The Royal Mint discussed its concerns regarding the upcoming Olympics with Celerity, seeking advice on whether to outsource its email systems to a third party supplier. It was concerned, having looked at a few other providers of hosted email systems, none of which seemed capable of meeting its requirements. Due to the heritage of the Royal Mint, they needed to ensure that the anticipated increase in mail flow was optimised and highly available, therefore a decision was made to replace their ageing Microsoft Exchange 2003 environment with a fault tolerant 2010 Exchange environment.
One of the biggest pre-requisites with the project was that the deployment of the new environment would not cause user disruption and would minimise technical complications to their current working system and environment. The project therefore required first class expertise and project management skills. Celerity has worked with the Royal Mint in the past, and have a strong working relationship with the team, and so were asked to produce a proposal for the email system based on the released tender. Celerity recommended that they partner with Polymorph, a Microsoft partner with experts specialising in Microsoft Exchange.
Once the decision was made to proceed with the new Microsoft Exchange 2010 environment, Celerity and Polymorph ran an initial technical workshop with the Royal Mint’s IT department to discuss the current infrastructure environment and to fully understand what they needed from this new environment. This enabled them to get under the skin of the Royal Mint’s IT systems which gave them the knowledge and confidence to propose the best solution.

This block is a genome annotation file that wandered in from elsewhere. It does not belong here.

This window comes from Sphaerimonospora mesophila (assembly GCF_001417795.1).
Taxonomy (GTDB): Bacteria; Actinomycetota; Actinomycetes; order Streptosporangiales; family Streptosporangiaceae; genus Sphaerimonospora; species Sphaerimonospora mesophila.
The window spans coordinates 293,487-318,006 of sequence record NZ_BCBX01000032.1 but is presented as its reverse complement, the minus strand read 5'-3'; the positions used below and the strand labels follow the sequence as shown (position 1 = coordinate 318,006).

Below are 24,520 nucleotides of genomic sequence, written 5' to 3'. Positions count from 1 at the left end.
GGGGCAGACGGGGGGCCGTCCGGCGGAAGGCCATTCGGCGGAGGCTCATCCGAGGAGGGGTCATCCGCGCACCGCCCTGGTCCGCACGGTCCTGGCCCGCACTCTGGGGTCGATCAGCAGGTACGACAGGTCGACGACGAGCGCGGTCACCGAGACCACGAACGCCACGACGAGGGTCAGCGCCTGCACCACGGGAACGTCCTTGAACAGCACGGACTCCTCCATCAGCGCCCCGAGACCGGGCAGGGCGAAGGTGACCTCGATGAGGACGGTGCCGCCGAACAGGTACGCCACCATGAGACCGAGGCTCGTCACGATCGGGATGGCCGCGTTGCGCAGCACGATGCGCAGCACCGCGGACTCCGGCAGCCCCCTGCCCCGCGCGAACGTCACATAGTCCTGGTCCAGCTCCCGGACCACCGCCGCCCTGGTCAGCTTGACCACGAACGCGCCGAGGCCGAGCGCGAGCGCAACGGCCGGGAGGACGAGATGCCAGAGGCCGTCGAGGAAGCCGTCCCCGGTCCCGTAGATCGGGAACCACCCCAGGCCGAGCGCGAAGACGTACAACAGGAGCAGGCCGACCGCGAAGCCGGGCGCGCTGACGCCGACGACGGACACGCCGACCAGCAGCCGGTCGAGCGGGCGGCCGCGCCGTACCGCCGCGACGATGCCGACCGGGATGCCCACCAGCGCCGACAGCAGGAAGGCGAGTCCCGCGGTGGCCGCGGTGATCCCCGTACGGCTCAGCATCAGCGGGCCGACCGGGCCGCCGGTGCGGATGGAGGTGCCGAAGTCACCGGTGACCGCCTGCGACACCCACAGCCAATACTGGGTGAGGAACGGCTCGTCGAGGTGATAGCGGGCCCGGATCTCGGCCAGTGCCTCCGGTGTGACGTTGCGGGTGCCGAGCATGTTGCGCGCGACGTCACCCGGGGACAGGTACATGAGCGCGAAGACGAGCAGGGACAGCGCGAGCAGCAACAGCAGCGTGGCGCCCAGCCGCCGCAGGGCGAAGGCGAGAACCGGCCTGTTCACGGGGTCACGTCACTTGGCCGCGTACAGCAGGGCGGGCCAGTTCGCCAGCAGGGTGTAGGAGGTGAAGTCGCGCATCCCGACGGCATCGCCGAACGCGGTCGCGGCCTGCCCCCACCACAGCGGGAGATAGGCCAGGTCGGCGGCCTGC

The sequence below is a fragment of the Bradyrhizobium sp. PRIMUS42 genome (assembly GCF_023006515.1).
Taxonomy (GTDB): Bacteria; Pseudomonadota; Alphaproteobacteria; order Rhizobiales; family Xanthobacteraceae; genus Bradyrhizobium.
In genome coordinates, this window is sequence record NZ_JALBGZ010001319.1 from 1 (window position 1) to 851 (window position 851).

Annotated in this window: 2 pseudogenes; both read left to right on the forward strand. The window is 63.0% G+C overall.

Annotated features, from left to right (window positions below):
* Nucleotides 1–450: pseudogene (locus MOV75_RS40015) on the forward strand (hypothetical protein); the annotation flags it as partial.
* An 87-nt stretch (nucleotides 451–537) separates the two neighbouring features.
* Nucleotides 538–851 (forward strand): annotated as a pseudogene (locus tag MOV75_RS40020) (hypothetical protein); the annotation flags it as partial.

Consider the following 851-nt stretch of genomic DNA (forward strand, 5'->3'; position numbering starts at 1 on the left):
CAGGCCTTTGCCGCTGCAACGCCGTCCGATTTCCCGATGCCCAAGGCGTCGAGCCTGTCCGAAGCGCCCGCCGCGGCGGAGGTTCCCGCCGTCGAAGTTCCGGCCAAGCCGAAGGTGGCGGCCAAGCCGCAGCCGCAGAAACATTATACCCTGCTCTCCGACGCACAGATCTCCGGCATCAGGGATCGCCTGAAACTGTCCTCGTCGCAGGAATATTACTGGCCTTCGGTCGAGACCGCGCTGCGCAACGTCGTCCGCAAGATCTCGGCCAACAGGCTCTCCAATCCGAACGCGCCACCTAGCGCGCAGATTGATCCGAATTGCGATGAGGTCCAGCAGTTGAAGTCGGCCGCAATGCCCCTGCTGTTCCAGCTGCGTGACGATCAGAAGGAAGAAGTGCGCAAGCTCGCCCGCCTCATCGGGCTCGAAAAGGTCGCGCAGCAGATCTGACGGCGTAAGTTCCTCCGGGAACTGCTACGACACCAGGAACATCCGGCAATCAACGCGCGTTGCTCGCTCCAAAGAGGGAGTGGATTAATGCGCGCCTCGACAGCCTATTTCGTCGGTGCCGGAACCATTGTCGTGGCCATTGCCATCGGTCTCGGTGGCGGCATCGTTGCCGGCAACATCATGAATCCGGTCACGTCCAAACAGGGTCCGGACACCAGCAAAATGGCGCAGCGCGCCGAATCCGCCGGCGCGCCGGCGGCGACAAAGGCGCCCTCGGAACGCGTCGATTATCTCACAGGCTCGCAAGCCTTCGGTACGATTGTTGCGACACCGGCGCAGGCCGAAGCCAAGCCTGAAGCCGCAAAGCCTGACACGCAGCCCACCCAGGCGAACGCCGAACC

Only then did they come up with the recommendations on how to successfully deploy the new solution to ensure user disruption was kept to an absolute minimum. Celerity set about designing the hardware infrastructure that Polymorph’s Microsoft implementation would sit on.
One of the key requirements for the hardware architecture designed by Celerity was a resilient Exchange system. The Royal Mint has employees located all around the world who communicate primarily via email. Celerity positioned three different solutions, each with differing technology, to utilise either Exchange or VMware Resilience and offer the Royal Mint extreme levels of resilience and ensure constant email for its employees.
Due to the nature of the business and constant use of the messaging environment a phased transition was recommended to the Royal Mint, ensuring co-existence between the legacy Microsoft Exchange environment and the new Exchange environment. This allowed for a smooth transition for end users and ensured that there were no surprises for staff when transitioning onto the new system.
This was to be a complex project that required Polymorph to implement into a live environment. Therefore a four-week period of co-existence between the legacy environment and the new Exchange environment was recommended, whilst a phased transition took place to reduce end user disruption.
Polymorph installed and configured a highly available Microsoft Exchange 2010 environment to ensure the Royal Mint was protected against a single server failure. The Microsoft Exchange 2003 Server was finally decommissioned as part of the project, ensuring the Exchange environment was optimised for mail flow. Celerity and Polymorph then provided post-project support and training to staff to ensure a smooth transition and to prevent any setbacks from occurring once they had handed over to the Royal Mint.
The Royal Mint is an historic, government owned organisation with more than 1,000 years of experience. It is the world’s leading mint exporter, with the capacity to make 90 million coins and medals a week, or almost 5 billion coins a year. It supplies coins that are crucial to the daily transactions that underpin life. As a manufacturer, exporter and employer it has a real stake in the industrial life of the nation.
Its first responsibility is to make and distribute United Kingdom coins as well as supply blanks and official medals. With the Olympic Games taking place in the United Kingdom in 2012, the Royal Mint anticipated a 300% increase in its email related traffic. It therefore needed to ensure that its IT infrastructure could meet such demands.